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Four Hours in My Lai Hardcover – March 1, 1992


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Product Details

  • Hardcover: 448 pages
  • Publisher: Viking Adult; 1ST edition (March 1, 1992)
  • Language: English
  • ISBN-10: 0670842966
  • ISBN-13: 978-0670842964
  • Product Dimensions: 20 x 20 x 20 inches
  • Shipping Weight: 1.8 pounds
  • Average Customer Review: 4.7 out of 5 stars  See all reviews (27 customer reviews)
  • Amazon Best Sellers Rank: #674,644 in Books (See Top 100 in Books)

Editorial Reviews

From Publishers Weekly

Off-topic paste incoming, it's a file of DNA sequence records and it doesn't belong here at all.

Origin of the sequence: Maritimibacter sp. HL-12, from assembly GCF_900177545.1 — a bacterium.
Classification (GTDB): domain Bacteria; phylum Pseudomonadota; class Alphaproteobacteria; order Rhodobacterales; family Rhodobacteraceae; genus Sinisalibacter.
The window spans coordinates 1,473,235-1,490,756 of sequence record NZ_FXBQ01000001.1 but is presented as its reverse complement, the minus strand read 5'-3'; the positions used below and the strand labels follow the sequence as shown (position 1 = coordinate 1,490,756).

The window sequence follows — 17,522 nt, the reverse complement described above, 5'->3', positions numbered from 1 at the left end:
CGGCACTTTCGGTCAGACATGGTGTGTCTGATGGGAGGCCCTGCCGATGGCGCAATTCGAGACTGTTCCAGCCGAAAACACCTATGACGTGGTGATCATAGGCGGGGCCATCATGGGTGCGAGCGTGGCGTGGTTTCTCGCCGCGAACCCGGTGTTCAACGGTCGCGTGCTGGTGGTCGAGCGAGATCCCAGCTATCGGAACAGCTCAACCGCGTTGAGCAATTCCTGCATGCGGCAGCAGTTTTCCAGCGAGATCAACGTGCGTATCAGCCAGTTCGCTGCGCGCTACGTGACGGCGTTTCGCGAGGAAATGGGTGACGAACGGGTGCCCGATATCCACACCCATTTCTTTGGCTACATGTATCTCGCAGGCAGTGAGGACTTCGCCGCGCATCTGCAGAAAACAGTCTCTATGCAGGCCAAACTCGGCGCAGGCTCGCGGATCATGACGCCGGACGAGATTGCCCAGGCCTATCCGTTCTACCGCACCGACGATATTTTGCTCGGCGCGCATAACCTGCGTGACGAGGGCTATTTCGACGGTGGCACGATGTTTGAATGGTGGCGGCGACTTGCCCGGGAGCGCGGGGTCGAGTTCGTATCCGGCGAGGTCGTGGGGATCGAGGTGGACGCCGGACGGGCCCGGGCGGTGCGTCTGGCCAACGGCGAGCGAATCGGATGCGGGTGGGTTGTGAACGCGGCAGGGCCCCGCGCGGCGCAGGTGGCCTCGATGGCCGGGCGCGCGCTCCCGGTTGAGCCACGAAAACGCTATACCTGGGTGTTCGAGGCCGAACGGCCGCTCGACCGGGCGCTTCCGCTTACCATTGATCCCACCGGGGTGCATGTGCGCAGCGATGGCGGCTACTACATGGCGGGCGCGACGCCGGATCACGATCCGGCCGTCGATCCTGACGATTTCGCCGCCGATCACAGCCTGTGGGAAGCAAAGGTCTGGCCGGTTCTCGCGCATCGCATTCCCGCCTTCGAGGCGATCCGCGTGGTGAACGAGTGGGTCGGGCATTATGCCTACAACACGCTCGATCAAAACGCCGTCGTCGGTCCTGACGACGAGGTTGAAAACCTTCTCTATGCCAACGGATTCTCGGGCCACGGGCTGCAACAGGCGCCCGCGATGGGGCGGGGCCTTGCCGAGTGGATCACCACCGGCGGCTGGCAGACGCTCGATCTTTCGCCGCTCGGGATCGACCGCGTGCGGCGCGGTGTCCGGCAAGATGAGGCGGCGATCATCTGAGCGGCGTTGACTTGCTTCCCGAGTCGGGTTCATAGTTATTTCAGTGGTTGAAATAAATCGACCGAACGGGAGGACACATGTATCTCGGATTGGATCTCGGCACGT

This is a gut-wrenching inquiry into the tragedy at My Lai on March 16, 1968 when U.S. Army troops slaughtered some 500 Vietnamese villages--killings, described here in hideous detail, accompanied by widespread rapes, torture and mutilations. Based on interviews with members of Charlie Company, 11th Brigade, Americal Division and Vietnamese witnesses, as well as examination of the site and the voluminous documentation, the authors reveal how the soldiers of Charlie Company came to believe it was their task to wipe out an entire village. The book traces the course of the two main investigations, the first by Army counterintelligence into the physical crimes, the second by the Peers Commission into the attempted cover-up and charges of negligence and dereliction of duty. The authors also analyze the courts-martial including that of Lt. William Calley, the only member of Charlie Company to be convicted. This is a profound, deeply disturbing account of one of the most traumatic incidents in American history, one that ended the national myth of American moral superiority. Bilton coproduced the television documentary Four Hours to My Lai ; Sim is a British TV producer. Photos.